1. The student is prevented by a medical or similar emergency from completing a small portion of the course requirements.

2. The student presents valid documentation of the emergency.

3. The student is passing the course at the time of the emergency.

A grade of I cannot be given as an alternative to an E or UW.

Lab reports are due at the beginning of class on the Friday after the lab. The penalty for late work is 5 points if the assignment is turned in by the end of the day. Work will not be accepted after the due date.

Important Dates:

The last day to drop a course without receiving a grade is September 1.

The last day to drop a course without permission of adviser and instructor is October 27.

The last day to withdraw from a class or from school with permission of adviser and instructor is November 17. You receive a grade of WP if you are passing the course or a WE if you are not passing at the time you drop.

Course Outline:

 MONDAY WEDNESDAY FRIDAY 1 August 21 Review Chapter 1 2.1 Functions and Their Graphs 2.2 Operations on Functions 23 Recitation 12:00-12:50 - Review Precalculus 2.3 The Trigonometric Functions 25 2.4 Introduction to Limits 2 August/ September 28 2.5 Rigorous Study of Limits 30 Computer Lab - Introduction to Mathematica (not graded) 2.6 Limit Theorems 1 2.7 Limits Involving Trigonometric Functions 3 September 4 L A B O R D A Y No School 6 2.8 Limits at Infinity, Infinite Limits 8 2.9 Continuity of Functions Review 4 September 11 E X A M #1 Covers Chapters 1 & 2 13 Computer Lab - Technology Project 2.2 3.1 Two Problems with One Theme 15 3.2 The Derivative 5 September 18 3.3 Rules for Finding Derivatives 20 3.4 Derivatives of Trigonometric Functions 22 3.5 The Chain Rule 6 September 25 3.6 Leibniz Notation 3.7 Higher-Order Derivatives 27 Computer Lab - Technology Project 3.1 3.9 Related Rates 29 3.10 Differentials and Approximations 7 October 2 4.1 Maxima and Minima 4 4.2 Monotonicity and Concavity 6 4.3 Local Maxima and Minima 8 October 9 E X A M #2 Covers Chapter 3 and sections 1-3 of Chapter 4 10 Computer Lab - Technology Project 4.1 4.4 More Max-Min Problems 13 4.5 Economic Applications 9 October 16 4.6 Sophisticated Graphing 18 4.7 The Mean Value Theorem 20 5.1 Antiderivatives 10 October 23 5.2 Introduction to Differential Equations 25 Computer Lab - Technology Project 4.2 5.3 Sums and Sigma Notation 27 5.4 Introduction to Area 11 October/ November 30 5.5 The Definite Integral 1 5.6 THE FIRST FUNDA-MENTAL THEOREM OF CALCULUS 3 5.7 The Second Fundamental Theorem of Calculus and the MVT for Integrals 12 November 6 5.8 Evaluating Definite Integrals 6 Computer Lab - Technology Project 5.1 R E V I E W 10 E X A M #3 Covers sections 4, 6, and 7 of Chapter 4 and all of Chapter 5 13 November 13 7.1 The Natural Logarithm Function 15 7.2 Inverse Functions and Their Derivatives 17 7.3 The Natural Exponential Function 14 November/ December 27 7.4 General Exponential and Logarithmic Functions 29 Computer Lab - Lab Final Exam 7.5 Exponential Growth and Decay 1 7.6 First-Order Linear Differential Equations 15 December 4 7.7 The Inverse Trigonometric Functions and Their Derivatives 6 7.8 The Hyperbolic Functions and Their Derivatives 8 R E V I E W December 11 FINAL EXAM 12:00 - 1:40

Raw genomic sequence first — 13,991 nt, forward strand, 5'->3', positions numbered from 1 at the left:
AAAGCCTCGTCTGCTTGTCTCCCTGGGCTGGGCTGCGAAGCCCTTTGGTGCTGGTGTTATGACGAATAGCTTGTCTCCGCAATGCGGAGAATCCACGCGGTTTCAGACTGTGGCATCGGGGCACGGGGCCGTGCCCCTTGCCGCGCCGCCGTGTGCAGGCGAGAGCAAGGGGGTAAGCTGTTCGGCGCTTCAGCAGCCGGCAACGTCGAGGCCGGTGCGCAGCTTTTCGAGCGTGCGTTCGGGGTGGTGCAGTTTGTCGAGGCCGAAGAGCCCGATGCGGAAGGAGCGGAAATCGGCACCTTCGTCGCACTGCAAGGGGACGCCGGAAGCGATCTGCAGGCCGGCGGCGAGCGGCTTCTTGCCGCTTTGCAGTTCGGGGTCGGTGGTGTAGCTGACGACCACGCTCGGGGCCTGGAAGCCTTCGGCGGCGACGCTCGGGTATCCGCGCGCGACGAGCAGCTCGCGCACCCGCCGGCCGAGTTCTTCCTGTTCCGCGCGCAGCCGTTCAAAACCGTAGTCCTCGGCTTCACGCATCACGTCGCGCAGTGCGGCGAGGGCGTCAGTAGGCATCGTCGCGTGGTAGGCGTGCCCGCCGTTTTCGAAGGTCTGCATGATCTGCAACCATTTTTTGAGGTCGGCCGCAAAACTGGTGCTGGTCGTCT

Criteria for Grading Reports:

 Correctness and Completeness Response is complete and correct. Arguments are valid and reasoning is correct. All statements are unambiguous and correct. /6 Organization and Development Structure of report is well thought out and organized according to the appropriate style. Uses supporting elements (Figures, Tables, Mathematica code, etc.) that are accurate and appropriate. Conclusions are prominent and follow from students reasoning. /2 Writing Style and Presentation Report uses appropriate words. Paragraphs flow smoothly. Report shows mastery of punctuation, capitalization, and spelling. Presentation of mathematics follows established conventions. /2 TOTAL /10

On-Line Materials

The syllabus and homework assignments can be found at http://www.siue.edu/~srigdon/ M160SyllabusF00.html and http://www.siue.edu/~srigdon/M160HWF00.html or from the links at http://www.siue.edu/~srigdon.